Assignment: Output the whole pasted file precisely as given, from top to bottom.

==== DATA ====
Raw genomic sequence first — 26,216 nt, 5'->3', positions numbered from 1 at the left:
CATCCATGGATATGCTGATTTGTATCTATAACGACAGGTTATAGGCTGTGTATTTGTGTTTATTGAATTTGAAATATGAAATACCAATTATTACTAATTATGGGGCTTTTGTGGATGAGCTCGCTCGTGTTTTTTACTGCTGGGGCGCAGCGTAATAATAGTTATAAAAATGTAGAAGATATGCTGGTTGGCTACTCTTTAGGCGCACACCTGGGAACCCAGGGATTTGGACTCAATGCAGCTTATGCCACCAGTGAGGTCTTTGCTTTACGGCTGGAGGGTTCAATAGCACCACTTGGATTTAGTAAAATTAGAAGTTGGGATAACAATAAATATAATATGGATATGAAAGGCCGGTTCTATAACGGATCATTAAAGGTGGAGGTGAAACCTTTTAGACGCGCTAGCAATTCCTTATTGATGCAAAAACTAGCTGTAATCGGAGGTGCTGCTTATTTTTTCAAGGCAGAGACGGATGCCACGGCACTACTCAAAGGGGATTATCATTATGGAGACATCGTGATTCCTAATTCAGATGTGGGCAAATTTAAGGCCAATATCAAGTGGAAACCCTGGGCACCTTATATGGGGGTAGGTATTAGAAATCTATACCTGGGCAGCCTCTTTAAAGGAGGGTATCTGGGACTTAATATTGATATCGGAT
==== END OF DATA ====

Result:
Raw genomic sequence first — 26,216 nt, 5'->3', positions numbered from 1 at the left:
CATCCATGGATATGCTGATTTGTATCTATAACGACAGGTTATAGGCTGTGTATTTGTGTTTATTGAATTTGAAATATGAAATACCAATTATTACTAATTATGGGGCTTTTGTGGATGAGCTCGCTCGTGTTTTTTACTGCTGGGGCGCAGCGTAATAATAGTTATAAAAATGTAGAAGATATGCTGGTTGGCTACTCTTTAGGCGCACACCTGGGAACCCAGGGATTTGGACTCAATGCAGCTTATGCCACCAGTGAGGTCTTTGCTTTACGGCTGGAGGGTTCAATAGCACCACTTGGATTTAGTAAAATTAGAAGTTGGGATAACAATAAATATAATATGGATATGAAAGGCCGGTTCTATAACGGATCATTAAAGGTGGAGGTGAAACCTTTTAGACGCGCTAGCAATTCCTTATTGATGCAAAAACTAGCTGTAATCGGAGGTGCTGCTTATTTTTTCAAGGCAGAGACGGATGCCACGGCACTACTCAAAGGGGATTATCATTATGGAGACATCGTGATTCCTAATTCAGATGTGGGCAAATTTAAGGCCAATATCAAGTGGAAACCCTGGGCACCTTATATGGGGGTAGGTATTAGAAATCTATACCTGGGCAGCCTCTTTAAAGGAGGGTATCTGGGACTTAATATTGATATCGGAT